When I look back at who I was and how green and naive I was when I entered seminary and first approached the ordination process in the Episcopal Diocese of Massachusetts, I am astonished that I made it through the selection process. I believe it was only because the Church's discernment process at that time was rather loose and lacking in rigor (and also rather still functioning as the "old boys' network" now having to figure out what to do with women).

There was still plenty of confusion, mixed messages, and what might, at least in retrospect, seem like warning signals that I did my best to ignore.

The discernment committee suggested that I do a year's internship in a church (five years in a non-church job might have been more appropriate!), because, they judged, that I was "too sweet and inexperience, at least in appearance". While the bishop in charge of the ordination process told me to "go on being your own sweet self"!

Meanwhile, when the shrink I saw for a mandatory evaluation concluded that I "had issues with death, sex, and authority," I figured I was cooked. But the bishop, who would later ordain me, only replied: "Welcome to the group."

While I am reasonably clear that I probably never had an honest vocation to ordained ministry in the church, I don't regret the years that I spent engaged in that life. For better or worse, that was the path that I chose to travel, and there's no point wishing it were different. I believe I did my best--even if much of the time I felt I had no clue what that meant!--I know I made a positive difference for a number of people and was blessed by being part of the lives of many.

Some days I marvel and am glad that I didn't leave a worse trail of damage behind me. God knows there was enough!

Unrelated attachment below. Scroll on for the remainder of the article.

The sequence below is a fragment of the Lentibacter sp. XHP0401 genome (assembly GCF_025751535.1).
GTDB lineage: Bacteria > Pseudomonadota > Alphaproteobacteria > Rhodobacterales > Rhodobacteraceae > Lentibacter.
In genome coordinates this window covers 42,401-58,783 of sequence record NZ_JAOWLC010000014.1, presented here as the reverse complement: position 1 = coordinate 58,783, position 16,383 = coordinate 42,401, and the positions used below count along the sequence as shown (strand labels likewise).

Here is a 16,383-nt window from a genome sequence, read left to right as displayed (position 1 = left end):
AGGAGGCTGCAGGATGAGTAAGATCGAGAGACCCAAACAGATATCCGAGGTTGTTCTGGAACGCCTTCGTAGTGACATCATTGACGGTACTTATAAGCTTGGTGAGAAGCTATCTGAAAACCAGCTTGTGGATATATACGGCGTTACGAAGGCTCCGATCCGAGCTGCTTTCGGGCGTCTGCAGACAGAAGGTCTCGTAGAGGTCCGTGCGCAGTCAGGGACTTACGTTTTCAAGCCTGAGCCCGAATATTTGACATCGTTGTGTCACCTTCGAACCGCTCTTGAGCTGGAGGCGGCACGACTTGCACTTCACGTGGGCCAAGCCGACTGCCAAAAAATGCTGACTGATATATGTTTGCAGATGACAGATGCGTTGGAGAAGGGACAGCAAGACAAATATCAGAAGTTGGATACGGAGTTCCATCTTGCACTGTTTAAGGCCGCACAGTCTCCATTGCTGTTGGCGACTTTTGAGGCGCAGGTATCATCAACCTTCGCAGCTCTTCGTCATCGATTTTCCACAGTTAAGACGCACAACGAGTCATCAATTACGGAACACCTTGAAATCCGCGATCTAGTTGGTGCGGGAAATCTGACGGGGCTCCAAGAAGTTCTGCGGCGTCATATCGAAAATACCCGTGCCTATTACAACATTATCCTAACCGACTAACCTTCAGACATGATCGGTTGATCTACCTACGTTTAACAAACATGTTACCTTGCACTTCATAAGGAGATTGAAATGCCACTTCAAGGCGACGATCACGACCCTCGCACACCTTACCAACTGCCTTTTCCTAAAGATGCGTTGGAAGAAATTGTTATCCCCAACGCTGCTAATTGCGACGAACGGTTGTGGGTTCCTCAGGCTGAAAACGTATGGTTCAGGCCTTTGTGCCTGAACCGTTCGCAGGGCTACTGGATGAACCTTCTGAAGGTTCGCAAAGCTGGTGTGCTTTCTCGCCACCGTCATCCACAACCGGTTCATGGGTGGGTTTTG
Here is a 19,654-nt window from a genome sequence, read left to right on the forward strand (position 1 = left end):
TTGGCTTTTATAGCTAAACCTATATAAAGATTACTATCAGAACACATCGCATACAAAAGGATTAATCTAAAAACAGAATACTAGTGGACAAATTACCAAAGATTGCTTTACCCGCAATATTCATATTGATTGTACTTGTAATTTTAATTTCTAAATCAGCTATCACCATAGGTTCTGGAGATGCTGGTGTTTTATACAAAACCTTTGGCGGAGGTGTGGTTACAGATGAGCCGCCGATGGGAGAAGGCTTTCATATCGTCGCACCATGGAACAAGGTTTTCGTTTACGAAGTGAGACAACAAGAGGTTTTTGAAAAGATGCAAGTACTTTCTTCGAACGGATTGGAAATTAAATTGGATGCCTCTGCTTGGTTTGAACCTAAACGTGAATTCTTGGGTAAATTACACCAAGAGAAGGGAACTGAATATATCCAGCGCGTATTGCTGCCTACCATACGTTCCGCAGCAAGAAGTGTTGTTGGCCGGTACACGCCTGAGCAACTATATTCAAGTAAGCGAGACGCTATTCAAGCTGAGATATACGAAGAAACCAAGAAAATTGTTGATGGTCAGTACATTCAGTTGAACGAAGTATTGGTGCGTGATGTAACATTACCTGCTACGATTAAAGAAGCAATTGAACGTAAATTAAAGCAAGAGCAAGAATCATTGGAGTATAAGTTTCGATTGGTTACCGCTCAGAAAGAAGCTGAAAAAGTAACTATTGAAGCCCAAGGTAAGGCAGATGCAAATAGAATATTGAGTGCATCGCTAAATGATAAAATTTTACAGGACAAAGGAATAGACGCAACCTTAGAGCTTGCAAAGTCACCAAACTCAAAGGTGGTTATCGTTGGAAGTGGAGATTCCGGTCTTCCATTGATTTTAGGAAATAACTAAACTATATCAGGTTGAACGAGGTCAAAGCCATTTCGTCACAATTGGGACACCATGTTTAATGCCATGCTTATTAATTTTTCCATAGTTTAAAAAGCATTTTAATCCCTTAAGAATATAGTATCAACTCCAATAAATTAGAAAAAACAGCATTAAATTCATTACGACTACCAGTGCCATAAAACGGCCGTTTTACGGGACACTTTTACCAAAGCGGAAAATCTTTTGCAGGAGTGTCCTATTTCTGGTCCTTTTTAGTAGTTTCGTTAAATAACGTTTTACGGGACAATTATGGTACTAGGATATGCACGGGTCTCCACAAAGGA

Much of the "damage", if that's the right word for it, was internal to me and carried largely in private, in a near-constant interior hunch that there was something wrong with me because I just couldn't seem to make the priesthood "fit" or make myself fit the priesthood, assuming that it was through some failing on my part that I just didn't feel cut out for it.

Rather than wonder if there had been something lacking or unclear in the discernment process, I bore that sense of unfitness like a shameful wound, blaming myself for being inadequate in one way or another (too introverted, too insecure, too self-centered--you get the idea), all because I believed I was under the holiest of obligations to fulfill the commitment I had made to God, the Church, and a couple hundred assorted parishioners, and everyone else I chose to lump into the picture.

What never seemed to enter the conversation and never occurred to me to ask was what kind of holy obligation I owed to myself. 

And for most of those years I found it hard to affirm, not for others but for myself, that the holiest obligation each of us has (whether understood as being an obligation to God or to the world or simply to ourselves) is to be as fully and wholly and unabashedly ourselves as possible. To express fully and robustly the unique and unrepeatable version of life that we are and that we have been given to embody and to carry forth.

Still, I can say that I received many, many gifts through my years as a priest in the Church, for which I will always be grateful. Without my ordination, I would not have met, fallen in love with, and married David, and that means too that without my ordination there would be no Bekah or Anna in the world. And the absence of those realities is just plain unthinkable!